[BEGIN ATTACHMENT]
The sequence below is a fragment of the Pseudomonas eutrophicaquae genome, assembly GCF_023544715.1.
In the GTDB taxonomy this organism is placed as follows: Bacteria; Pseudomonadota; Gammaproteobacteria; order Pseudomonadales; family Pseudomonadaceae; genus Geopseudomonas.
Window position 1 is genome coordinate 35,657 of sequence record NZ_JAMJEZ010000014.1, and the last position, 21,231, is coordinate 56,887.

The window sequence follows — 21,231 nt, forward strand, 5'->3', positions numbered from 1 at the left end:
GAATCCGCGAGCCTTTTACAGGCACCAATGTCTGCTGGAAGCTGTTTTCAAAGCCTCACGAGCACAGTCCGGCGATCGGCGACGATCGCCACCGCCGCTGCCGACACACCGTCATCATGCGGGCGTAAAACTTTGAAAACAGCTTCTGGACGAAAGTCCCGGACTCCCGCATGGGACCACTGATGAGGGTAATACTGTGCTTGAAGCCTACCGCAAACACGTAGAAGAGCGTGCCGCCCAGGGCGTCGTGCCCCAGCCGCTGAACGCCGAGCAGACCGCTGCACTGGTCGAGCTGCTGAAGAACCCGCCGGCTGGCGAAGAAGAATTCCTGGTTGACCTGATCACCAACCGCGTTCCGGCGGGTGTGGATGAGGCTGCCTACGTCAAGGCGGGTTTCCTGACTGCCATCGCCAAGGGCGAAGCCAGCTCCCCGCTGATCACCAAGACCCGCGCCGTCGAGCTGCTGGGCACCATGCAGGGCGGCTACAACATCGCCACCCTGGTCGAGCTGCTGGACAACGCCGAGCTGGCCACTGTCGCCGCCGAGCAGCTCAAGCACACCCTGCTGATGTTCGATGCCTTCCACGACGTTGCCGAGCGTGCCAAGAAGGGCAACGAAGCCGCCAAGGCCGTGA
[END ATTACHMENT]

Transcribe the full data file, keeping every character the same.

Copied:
The sequence below is a fragment of the Pseudomonas eutrophicaquae genome, assembly GCF_023544715.1.
In the GTDB taxonomy this organism is placed as follows: Bacteria; Pseudomonadota; Gammaproteobacteria; order Pseudomonadales; family Pseudomonadaceae; genus Geopseudomonas.
Window position 1 is genome coordinate 35,657 of sequence record NZ_JAMJEZ010000014.1, and the last position, 21,231, is coordinate 56,887.

The window sequence follows — 21,231 nt, forward strand, 5'->3', positions numbered from 1 at the left end:
GAATCCGCGAGCCTTTTACAGGCACCAATGTCTGCTGGAAGCTGTTTTCAAAGCCTCACGAGCACAGTCCGGCGATCGGCGACGATCGCCACCGCCGCTGCCGACACACCGTCATCATGCGGGCGTAAAACTTTGAAAACAGCTTCTGGACGAAAGTCCCGGACTCCCGCATGGGACCACTGATGAGGGTAATACTGTGCTTGAAGCCTACCGCAAACACGTAGAAGAGCGTGCCGCCCAGGGCGTCGTGCCCCAGCCGCTGAACGCCGAGCAGACCGCTGCACTGGTCGAGCTGCTGAAGAACCCGCCGGCTGGCGAAGAAGAATTCCTGGTTGACCTGATCACCAACCGCGTTCCGGCGGGTGTGGATGAGGCTGCCTACGTCAAGGCGGGTTTCCTGACTGCCATCGCCAAGGGCGAAGCCAGCTCCCCGCTGATCACCAAGACCCGCGCCGTCGAGCTGCTGGGCACCATGCAGGGCGGCTACAACATCGCCACCCTGGTCGAGCTGCTGGACAACGCCGAGCTGGCCACTGTCGCCGCCGAGCAGCTCAAGCACACCCTGCTGATGTTCGATGCCTTCCACGACGTTGCCGAGCGTGCCAAGAAGGGCAACGAAGCCGCCAAGGCCGTGA